A reader wrote to me today and said, “Theresa, I want to tell you that for years I’ve been carrying out trashcans of weeds, clippings, etc. to my curb to be taken away by the trash-man.
Your blog is just now beginning to get me thinking about this (sometimes I have to hear things lots of times before they stick) and I’m starting to see how daft it is to be hauling away clean usable material.”
It’s Called Being Human
I’m sure most of us can relate to this since the characteristic of having to hear or see things lots of time before they stick is typical of most humans. That’s how we learn.
Thus, I thought this would be a good time to bring up using garden weeds and refuse to your benefit rather than having the trash-man haul it away.
Not Much Need Leave the Property
If I had a shredder to shred small limbs that fall from our trees — which I don’t — then very little organic material from our property would ever leave it. As hard as good organic material is to come by there is no reason for anything but weed seeds, wire grass and diseased foliage of garden plants to ever leave your property.
I seldom have weeds in the garden. But when I have a weed or a clump of grass come up — I pull it, turn the roots up and leave it to dry out and decay. I’ve done this for 35 years. It’s a great way to benefit from weeds and add organic matter to my garden and/or borders. Plus – the great benefit of saving time by not having to haul stuff from one place to the other.
There is no reason to take anything anywhere – other than weed seeds, wire grass, diseased foliage, and big stuff (if you don’t have a chipper). Just leave it where it’s pulled or cut. It all decays and all benefits your soil. If you have a problem with how it looks — spread a little straw over it —- but even that isn’t necessary since it decays quickly.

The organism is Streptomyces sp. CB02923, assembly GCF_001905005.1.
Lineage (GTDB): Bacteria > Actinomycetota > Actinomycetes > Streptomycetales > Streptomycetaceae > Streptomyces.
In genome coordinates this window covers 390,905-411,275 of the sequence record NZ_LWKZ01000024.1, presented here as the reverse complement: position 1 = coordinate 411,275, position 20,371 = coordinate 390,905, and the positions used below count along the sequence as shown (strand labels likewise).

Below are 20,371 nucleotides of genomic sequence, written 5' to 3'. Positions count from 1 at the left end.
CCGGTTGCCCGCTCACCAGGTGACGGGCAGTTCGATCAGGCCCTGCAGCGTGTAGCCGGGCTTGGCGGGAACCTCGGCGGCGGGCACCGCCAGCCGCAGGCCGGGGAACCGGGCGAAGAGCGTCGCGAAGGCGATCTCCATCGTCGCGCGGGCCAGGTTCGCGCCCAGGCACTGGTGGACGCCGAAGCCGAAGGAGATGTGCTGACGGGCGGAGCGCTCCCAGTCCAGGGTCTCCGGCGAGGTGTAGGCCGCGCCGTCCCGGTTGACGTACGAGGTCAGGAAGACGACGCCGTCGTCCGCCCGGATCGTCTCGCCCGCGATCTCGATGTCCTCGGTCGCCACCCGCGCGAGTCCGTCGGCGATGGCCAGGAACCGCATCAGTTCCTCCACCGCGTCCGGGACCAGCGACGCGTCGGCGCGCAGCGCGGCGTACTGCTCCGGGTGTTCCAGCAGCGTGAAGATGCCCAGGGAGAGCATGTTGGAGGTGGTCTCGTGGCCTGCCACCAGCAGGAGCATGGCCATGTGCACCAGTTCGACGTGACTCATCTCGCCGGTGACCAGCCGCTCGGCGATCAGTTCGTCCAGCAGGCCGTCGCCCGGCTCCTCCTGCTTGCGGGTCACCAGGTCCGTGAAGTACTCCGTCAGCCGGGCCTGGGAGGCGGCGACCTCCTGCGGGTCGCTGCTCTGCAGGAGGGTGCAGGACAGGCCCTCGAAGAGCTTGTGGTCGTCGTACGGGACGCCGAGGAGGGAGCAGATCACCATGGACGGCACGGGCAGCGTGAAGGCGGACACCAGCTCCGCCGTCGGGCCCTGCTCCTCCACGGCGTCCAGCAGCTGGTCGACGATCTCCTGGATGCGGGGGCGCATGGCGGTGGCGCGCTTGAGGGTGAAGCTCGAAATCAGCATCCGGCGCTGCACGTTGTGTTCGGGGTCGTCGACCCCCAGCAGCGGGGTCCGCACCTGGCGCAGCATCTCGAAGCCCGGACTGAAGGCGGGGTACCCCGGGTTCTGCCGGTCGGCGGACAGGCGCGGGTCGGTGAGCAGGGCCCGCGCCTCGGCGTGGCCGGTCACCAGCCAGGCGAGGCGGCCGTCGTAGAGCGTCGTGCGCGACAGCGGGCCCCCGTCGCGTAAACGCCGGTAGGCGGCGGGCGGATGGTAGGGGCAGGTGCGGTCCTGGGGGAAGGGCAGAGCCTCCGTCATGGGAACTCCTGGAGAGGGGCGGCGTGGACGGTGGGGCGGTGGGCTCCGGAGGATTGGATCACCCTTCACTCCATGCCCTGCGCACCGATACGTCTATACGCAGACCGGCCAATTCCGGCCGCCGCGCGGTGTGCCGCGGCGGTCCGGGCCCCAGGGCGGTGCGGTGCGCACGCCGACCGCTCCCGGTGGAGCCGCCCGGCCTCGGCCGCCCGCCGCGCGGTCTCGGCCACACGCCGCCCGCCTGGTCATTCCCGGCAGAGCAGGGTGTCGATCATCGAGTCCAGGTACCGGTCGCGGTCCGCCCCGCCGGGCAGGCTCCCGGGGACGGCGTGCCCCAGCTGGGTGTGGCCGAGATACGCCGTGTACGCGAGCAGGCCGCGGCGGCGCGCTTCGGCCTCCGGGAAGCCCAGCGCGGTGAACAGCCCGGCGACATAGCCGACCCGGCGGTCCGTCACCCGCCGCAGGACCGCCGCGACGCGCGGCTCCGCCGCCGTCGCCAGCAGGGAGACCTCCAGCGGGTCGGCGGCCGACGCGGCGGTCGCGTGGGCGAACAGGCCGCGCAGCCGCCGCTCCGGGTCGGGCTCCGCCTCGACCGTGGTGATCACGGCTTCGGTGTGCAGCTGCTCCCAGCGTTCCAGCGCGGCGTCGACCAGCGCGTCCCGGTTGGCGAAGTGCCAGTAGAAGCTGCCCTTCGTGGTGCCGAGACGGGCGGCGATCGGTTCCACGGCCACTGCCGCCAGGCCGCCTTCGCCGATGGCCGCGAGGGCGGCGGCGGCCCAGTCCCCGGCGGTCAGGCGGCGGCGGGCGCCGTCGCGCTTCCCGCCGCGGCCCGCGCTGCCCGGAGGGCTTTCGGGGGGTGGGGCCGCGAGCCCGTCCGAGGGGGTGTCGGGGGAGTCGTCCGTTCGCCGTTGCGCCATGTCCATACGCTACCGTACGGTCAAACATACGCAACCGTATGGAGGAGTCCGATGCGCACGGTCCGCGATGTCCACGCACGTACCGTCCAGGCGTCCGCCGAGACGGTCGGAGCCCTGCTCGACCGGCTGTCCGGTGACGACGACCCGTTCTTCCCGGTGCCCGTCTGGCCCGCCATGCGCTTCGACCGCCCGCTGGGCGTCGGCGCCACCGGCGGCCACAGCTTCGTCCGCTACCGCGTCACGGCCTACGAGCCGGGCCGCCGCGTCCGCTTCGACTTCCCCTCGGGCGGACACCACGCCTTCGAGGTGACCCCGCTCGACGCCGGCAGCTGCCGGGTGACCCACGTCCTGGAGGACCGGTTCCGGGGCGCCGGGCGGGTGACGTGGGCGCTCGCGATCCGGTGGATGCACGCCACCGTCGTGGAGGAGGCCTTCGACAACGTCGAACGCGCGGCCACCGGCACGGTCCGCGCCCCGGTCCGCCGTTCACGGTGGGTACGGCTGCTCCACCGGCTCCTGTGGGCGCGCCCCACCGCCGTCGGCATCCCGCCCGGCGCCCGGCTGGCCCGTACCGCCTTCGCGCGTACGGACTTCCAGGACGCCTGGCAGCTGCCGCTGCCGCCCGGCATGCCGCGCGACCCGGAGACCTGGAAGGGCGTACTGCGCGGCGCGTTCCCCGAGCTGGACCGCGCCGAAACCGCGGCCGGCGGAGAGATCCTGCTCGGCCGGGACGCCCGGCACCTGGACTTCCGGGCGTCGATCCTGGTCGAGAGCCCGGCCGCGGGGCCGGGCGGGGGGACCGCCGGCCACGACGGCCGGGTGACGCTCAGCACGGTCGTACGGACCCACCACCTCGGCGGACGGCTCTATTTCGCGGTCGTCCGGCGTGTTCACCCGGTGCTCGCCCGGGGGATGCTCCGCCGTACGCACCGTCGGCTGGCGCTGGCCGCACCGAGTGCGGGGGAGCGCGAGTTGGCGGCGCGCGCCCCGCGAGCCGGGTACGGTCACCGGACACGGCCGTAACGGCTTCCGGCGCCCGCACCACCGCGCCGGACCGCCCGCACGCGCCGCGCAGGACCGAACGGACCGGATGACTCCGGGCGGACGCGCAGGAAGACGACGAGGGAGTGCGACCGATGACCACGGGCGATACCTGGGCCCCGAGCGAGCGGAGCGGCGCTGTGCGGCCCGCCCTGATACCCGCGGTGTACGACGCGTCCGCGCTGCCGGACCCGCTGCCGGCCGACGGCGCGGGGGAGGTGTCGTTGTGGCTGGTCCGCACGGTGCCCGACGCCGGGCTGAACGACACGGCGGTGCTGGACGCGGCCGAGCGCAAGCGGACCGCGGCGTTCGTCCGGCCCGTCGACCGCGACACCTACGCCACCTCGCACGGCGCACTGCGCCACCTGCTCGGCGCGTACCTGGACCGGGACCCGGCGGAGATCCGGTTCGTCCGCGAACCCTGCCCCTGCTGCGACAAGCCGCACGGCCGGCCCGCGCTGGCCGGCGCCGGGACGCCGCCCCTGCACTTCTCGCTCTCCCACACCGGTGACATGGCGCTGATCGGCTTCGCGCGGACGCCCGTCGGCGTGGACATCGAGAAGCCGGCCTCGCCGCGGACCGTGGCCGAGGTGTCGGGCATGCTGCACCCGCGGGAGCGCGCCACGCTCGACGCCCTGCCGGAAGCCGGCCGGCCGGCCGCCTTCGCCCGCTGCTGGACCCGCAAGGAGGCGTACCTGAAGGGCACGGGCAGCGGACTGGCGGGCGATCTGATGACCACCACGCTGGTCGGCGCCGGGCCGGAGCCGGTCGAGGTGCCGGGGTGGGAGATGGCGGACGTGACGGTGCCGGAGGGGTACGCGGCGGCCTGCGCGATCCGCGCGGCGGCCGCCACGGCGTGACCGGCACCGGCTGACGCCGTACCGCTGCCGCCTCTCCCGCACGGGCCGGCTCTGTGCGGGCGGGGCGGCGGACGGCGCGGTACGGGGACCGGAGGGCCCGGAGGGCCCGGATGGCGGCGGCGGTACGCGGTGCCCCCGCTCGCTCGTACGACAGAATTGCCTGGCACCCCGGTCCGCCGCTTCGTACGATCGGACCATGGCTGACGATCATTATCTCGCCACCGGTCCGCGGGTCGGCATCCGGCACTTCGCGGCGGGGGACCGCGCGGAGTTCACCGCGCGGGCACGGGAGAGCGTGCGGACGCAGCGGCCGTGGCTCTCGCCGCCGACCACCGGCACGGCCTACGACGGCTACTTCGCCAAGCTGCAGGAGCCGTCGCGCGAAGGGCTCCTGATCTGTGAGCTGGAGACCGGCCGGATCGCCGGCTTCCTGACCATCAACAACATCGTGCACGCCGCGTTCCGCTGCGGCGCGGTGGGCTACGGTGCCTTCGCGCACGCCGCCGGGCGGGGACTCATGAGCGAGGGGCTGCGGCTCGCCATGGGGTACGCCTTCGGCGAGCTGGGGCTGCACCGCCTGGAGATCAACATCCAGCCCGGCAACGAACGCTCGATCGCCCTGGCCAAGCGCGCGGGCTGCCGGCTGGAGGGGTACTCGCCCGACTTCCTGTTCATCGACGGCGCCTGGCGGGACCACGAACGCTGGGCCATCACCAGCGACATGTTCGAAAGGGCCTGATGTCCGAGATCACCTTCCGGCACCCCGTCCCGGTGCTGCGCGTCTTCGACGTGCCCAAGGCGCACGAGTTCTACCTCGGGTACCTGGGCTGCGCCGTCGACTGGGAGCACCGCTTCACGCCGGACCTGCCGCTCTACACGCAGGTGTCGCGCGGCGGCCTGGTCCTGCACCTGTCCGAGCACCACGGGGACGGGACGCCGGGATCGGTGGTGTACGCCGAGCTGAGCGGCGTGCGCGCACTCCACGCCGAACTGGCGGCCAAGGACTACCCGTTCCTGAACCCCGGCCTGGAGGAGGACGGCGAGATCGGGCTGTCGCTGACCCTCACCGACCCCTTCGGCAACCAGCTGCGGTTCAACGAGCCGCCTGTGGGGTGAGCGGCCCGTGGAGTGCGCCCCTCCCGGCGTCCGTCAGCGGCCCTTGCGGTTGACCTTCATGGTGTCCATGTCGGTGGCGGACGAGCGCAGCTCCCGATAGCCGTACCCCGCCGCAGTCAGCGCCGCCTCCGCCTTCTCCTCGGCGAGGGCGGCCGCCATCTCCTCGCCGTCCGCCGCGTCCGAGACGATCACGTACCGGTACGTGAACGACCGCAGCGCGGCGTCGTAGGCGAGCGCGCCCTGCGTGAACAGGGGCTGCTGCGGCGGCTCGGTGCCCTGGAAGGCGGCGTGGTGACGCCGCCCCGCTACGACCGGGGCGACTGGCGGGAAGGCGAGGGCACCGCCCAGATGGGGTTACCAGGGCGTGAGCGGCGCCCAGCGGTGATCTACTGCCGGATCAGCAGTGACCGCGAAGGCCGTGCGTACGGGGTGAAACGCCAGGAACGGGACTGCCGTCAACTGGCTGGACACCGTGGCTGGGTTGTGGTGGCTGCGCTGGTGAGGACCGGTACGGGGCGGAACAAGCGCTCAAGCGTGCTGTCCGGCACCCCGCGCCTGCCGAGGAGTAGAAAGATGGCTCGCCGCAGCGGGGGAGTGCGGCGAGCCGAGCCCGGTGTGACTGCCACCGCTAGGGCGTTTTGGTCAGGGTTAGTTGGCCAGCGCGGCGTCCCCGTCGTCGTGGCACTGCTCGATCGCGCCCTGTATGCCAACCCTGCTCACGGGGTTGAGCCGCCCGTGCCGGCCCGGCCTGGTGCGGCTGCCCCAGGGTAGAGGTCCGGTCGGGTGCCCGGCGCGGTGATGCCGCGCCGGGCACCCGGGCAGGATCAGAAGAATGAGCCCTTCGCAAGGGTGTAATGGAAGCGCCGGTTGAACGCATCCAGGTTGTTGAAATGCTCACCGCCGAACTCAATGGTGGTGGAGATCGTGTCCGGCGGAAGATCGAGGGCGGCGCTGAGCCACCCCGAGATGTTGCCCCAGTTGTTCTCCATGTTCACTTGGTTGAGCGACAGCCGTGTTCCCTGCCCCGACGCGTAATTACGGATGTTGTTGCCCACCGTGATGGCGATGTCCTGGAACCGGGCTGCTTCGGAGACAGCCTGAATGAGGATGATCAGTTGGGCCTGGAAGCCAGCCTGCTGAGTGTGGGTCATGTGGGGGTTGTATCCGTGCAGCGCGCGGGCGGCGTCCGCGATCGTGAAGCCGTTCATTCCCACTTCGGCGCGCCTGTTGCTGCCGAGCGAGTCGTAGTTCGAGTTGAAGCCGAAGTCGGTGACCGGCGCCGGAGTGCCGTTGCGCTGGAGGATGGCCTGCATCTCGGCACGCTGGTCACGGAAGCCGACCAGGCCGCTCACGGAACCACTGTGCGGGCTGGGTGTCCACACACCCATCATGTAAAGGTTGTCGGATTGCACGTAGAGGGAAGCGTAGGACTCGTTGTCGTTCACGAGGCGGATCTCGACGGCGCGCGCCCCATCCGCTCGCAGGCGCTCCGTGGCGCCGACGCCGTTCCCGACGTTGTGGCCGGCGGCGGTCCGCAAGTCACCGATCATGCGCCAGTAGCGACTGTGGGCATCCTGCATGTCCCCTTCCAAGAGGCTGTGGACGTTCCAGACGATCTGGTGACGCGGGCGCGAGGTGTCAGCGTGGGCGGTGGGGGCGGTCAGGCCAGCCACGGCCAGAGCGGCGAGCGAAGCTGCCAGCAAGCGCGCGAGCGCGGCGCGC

My reader is really getting the hang of this. She writes an example: “Today I continued harvesting my sweet potatoes. The vines are now chopped up on my beds. In past years I would have let the leaves die off, and then sent off (trashed) the ropy vines. This time, I snipped and chopped the whole lot.”
More About Weeding
If your soil has been prepared properly you shouldn’t have to do a lot of weeding. And the weeding you do should be easy because your soil was prepared properly.
Whenever we’ve prepared soil — be it garden beds, garden paths, or flower borders — we’ve always taken the time to get ALL the weeds out. Then we mulch the newly prepared area —– Yes, even paths. The weeding you do at the point of preparation should be the most weeding you ever have to do again. The first year or two you may have to pull more weeds than in following years until all the seeds that were in the soil have finished germinating, but at least by year 3 —- you should not have very many weeds at all. And you should never have to make weeding a job.
When you’re getting all the weeds out during the soil preparation process — you can throw them in a hot compost pile and let them decay. If you don’t want to bother with that — just put them in a pile and let them decay over time. This is called a cold compost pile. It’ll work great and you’ll have some great compost within 6 months or a year to return to the beds you just prepared.
Garden weeds and garden refuse are organic matter for your soil. Use them to benefit your garden.
Ways to Save Time During Fall Clean-up and A Bonus
Organic Gardening is easy, effective, efficient —- and it’s a lot healthier.
All content including photos is copyright by TendingMyGarden.com. All right reserved.
Great stuff Theresa! Some of my neighbors put out 10 times the trash I do and sometimes it’s because they have a smaller lot w/ little room to compost so I’m thankful for the extra space.
What’s different about wire grass?
Sometimes wire grass can live even in a compost pile. So keeping it around is chancy.
I specially love this part Theresa: ‘There is no reason to take anything anywhere… Just leave it where it’s pulled or cut.’
Will save me so much time hauling stuff from my garden to my compost pile. Now it seems less like a chore.
There are so many little things like that Aparna, that — in the long run —- will save you hours and hours of time. This is one step toward enjoying your garden even more!
Theresa, I appreciate this post.
I hope your ‘reader’ will pay attention and quit wasting so much of her valuable time hauling away this valuable resource!!
My husband built me some nice looking compost bins, so I still have to put stuff into them, but I’m starting to see more and more the wisdom of not taking anything anywhere. Except of course, the dreaded wire grass.
Theresa, Would you put shredded kudzu leaves and vines on your garden?
Kudzu leaves — yes — Kudzu vines — NO! I’d be afraid that they would root. I’d never take a chance.